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Estate of Thornton v. Rankin County

United States District Court, S.D. Mississippi, Northern Division

April 14, 2015

ESTATE OF RONNY O. THORNTON, DECEASED, ET AL., Plaintiffs,
v.
RANKIN COUNTY, MISSISSIPPI, Defendant.

ORDER

DANIEL P. JORDAN, III, District Judge.

This civil-rights case is before the Court on Defendant Rankin County, Mississippi's Motion for Summary Judgment [40]. The parties have fully briefed the issues, and because Plaintiffs have not established a basis for municipal liability against the County, Defendant's motion should be granted.

I. Background

In September 2010, Ronny O. Thornton was incarcerated at the Rankin County Detention Facility in Brandon, Mississippi. Tragically, he died the following month on October 6, 2010. His estate now brings this action under 42 U.S.C. § 1983, claiming Rankin County violated Thornton's Fourth and Fourteenth Amendment rights by applying excessive force, ignoring his medical needs, and violating his due-process rights. Rankin County also perceived state-law claims in the Complaint, but Plaintiffs have confirmed that no such claims were pleaded. The matter is now before the Court on Defendant's fully briefed motion for summary judgment. The Court has personal and subject-matter jurisdiction and is prepared to rule.

II. Standards

Summary judgment is warranted under Rule 56(a) of the Federal Rules of Civil Procedure when evidence reveals no genuine dispute regarding any material fact and that the moving party is entitled to judgment as a matter of law. The rule "mandates the entry of summary judgment, after adequate time for discovery and upon motion, against a party who fails to make a showing sufficient to establish the existence of an element essential to that party's case, and on which that party will bear the burden of proof at trial." Celotex Corp. v. Catrett, 477 U.S. 317, 322 (1986).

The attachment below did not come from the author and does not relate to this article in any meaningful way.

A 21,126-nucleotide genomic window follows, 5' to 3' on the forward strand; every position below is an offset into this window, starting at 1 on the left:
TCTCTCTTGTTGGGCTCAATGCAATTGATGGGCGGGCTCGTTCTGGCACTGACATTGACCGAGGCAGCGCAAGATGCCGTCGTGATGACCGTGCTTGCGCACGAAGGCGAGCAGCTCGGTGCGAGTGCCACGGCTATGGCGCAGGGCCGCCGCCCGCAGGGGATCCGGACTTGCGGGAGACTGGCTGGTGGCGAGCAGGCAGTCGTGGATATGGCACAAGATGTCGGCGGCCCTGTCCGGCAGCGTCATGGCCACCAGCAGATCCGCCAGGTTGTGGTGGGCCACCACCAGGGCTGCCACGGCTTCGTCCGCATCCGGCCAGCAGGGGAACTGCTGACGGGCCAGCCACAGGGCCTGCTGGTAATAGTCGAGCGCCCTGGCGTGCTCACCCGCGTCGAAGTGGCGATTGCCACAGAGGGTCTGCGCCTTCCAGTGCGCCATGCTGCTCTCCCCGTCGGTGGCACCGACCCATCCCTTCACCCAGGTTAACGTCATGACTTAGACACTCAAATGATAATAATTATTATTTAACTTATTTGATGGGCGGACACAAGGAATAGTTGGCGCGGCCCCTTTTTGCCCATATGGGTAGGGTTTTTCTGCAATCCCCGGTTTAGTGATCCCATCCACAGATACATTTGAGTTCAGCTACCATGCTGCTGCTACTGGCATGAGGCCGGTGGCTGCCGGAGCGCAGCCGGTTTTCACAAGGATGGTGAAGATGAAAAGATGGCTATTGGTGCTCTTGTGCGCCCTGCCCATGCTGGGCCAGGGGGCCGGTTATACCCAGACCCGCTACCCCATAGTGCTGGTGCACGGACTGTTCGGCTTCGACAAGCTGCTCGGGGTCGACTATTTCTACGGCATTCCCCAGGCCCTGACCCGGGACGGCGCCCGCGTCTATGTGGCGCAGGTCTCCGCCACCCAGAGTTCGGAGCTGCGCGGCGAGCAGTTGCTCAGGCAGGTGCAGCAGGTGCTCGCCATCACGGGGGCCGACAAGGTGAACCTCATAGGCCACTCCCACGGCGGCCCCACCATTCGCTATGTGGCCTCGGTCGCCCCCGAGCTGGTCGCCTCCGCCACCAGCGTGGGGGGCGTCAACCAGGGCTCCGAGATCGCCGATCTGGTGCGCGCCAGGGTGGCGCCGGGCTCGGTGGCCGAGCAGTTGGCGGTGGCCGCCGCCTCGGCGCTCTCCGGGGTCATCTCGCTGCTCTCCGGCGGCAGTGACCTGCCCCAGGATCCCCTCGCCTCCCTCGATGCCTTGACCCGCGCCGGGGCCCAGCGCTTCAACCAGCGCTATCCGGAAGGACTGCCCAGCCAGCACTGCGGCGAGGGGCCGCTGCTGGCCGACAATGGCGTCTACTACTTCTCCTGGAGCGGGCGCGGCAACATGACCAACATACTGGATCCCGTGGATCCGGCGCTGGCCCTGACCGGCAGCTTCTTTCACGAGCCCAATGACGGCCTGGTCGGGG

The party moving for summary judgment "bears the initial responsibility of informing the district court of the basis for its motion, and identifying those portions of [the record] which it believes demonstrate the absence of a genuine issue of material fact." Id. at 323. The nonmoving party must then "go beyond the pleadings" and "designate specific facts showing that there is a genuine issue for trial.'" Id. at 324. In reviewing the evidence, factual controversies are to be resolved in favor of the nonmovant, "but only when... both parties have submitted evidence of contradictory facts." Little v. Liquid Air Corp., 37 F.3d 1069, 1075 (5th Cir. 1994) (en banc) (per curiam). When such contradictory facts exist, the court may "not make credibility determinations or weigh the evidence." Reeves v. Sanderson Plumbing Prods., Inc., 530 U.S. 133, 150 (2000). Conclusory allegations, speculation, unsubstantiated assertions, and legalistic arguments have never constituted an adequate substitute for specific facts showing a genuine issue for trial. TIG Ins. Co. v. Sedgwick James of Wash., 276 F.3d 754, 759 (5th Cir. 2002); Little, 37 F.3d at 1075; SEC v. Recile, 10 F.3d 1093, 1097 (5th Cir. 1993) (per curiam).[1]

III. Analysis

Plaintiffs generally allege that the County deprived Thornton of adequate medical attention, subjected him to excessive force, and violated his due-process rights, all in violation of the Fourth and Fourteenth Amendments. They therefore pursue their claims against Rankin County under 42 U.S.C. § 1983, which creates a cause of action against any person who violates another's constitutional rights while acting under color of state law.